Exiled Tibetans take musical route to show solidarity with self-immolators
Tibetan exiles in Dharamsala organised a 'Sing for Tibet' programme and used music to show solidarity to their compatriots who immolated themselves to protest against China' s oppression in the Himalayan region.
As the number of self-immolations in restive Tibetan regions rises sharply, Beijing appears to be tightening rules against the anti-China protests despite hopes the new leadership may take a softer line against Tibet.
Some experts have said Communist Party chief Xi Jinping -- whose former vice premier father had a close bond with exiled Tibetan spiritual leader the Dalai Lama -- might adopt a more reformist approach to the troubled mountainous region when he takes over as president in March.
But so far, the anti-China protests, including 81 burning cases this year, have only been met with an intensified crackdown by Chinese security forces.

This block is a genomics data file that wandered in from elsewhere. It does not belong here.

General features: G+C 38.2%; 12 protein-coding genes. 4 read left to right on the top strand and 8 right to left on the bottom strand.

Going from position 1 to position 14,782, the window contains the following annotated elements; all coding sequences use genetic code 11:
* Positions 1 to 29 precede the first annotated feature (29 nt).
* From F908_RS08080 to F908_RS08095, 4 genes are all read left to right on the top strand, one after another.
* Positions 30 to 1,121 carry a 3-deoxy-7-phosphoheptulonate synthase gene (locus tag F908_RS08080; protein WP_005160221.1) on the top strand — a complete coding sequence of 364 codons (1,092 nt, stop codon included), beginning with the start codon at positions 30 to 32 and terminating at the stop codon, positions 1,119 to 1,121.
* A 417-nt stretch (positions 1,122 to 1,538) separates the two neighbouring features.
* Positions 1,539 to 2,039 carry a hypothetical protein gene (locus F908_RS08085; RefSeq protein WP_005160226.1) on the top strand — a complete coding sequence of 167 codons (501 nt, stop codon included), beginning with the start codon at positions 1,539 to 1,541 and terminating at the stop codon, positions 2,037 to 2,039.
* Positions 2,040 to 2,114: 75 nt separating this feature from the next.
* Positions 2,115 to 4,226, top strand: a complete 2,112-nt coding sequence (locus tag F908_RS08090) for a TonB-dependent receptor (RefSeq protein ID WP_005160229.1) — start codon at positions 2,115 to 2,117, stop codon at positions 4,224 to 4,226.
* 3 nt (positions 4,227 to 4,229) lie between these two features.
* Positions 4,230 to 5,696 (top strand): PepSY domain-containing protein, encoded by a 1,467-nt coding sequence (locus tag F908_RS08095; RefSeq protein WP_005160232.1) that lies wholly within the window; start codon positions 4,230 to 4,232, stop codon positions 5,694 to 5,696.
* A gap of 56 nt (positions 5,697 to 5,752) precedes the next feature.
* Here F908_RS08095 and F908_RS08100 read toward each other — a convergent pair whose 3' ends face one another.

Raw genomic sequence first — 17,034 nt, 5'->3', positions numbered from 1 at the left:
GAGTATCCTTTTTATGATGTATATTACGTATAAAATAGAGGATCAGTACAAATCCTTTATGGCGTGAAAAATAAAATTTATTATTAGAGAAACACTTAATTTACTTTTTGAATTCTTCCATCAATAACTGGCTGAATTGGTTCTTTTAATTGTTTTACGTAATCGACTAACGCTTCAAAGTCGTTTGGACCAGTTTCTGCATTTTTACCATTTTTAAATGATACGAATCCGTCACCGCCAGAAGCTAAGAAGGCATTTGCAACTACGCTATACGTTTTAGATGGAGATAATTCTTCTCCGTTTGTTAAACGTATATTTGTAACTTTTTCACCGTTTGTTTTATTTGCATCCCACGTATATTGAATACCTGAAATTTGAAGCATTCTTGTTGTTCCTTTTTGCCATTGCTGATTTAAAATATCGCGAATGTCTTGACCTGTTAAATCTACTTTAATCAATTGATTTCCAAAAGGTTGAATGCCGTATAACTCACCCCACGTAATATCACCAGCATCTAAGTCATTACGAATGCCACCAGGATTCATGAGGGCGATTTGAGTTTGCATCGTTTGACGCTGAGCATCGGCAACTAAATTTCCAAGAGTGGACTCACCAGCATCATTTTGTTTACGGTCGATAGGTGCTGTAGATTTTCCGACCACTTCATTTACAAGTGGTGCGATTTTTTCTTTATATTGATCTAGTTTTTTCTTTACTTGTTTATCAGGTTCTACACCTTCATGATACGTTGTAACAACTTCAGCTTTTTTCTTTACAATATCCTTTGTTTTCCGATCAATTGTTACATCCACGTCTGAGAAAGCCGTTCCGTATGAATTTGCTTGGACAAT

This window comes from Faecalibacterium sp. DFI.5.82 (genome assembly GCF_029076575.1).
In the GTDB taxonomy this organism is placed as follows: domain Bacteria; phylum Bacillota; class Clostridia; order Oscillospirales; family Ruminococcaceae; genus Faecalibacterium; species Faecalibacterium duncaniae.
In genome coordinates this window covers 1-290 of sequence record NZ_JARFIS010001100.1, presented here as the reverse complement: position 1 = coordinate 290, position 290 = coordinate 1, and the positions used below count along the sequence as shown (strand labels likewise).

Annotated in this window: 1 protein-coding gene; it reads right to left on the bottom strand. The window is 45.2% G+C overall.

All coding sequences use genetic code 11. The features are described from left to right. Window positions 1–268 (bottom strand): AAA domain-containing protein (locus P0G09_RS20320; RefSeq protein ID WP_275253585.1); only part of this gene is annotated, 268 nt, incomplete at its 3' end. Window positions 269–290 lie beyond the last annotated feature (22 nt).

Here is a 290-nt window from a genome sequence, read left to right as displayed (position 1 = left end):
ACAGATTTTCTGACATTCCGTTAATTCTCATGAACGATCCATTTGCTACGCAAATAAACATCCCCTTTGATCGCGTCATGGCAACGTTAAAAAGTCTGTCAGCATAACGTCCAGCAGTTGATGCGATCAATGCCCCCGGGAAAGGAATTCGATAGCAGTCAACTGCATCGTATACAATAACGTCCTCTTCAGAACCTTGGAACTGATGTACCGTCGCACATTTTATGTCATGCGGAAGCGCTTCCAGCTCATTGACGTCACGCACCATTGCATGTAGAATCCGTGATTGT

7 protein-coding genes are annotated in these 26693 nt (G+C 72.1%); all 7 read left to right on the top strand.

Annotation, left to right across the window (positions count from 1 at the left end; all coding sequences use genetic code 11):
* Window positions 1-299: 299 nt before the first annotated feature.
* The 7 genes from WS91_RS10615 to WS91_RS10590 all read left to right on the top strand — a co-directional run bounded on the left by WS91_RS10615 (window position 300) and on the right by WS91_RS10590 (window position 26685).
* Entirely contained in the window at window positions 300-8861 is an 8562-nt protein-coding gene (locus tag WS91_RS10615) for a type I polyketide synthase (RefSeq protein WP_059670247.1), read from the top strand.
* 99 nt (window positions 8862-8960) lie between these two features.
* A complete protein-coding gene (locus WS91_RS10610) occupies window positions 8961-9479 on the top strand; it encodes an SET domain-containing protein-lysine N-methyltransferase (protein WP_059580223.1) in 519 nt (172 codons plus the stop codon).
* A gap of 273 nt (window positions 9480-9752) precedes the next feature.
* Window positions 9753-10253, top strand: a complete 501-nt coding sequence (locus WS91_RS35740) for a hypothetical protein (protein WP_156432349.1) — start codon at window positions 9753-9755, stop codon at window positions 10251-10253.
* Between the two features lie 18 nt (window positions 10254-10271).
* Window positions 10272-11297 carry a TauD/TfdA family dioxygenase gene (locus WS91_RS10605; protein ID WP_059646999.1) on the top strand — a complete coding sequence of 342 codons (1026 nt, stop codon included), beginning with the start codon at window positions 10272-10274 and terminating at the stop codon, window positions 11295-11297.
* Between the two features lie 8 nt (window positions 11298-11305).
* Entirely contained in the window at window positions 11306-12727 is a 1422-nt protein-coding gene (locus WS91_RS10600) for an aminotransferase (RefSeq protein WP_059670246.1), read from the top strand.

"This is a programme called 'sing for Tibet' organised on 12/12/12. This is the third year we have done this programme, we did it 10/10/10, 11/11/11, which was rained out and this is 12/12/12. We hope to do it every year until the crisis is solved," said Lisa Dhamija, a musician participating in the event.
Beijing has defended its iron-fisted rule in Tibet, saying the remote region suffered from dire poverty, brutal exploitation of serfs and economic stagnation until 1950 when Communist troops "peacefully liberated" it.
There has been a steep increase in cases of self immolation this year, and in November alone -- when Xi was named the new head of the Party -- 29 people set themselves on fire.
In all, there have been 94 burnings to protest Chinese rule since 2009, according to the Tibet-government-in-exile. At least 77 people have died from their injuries.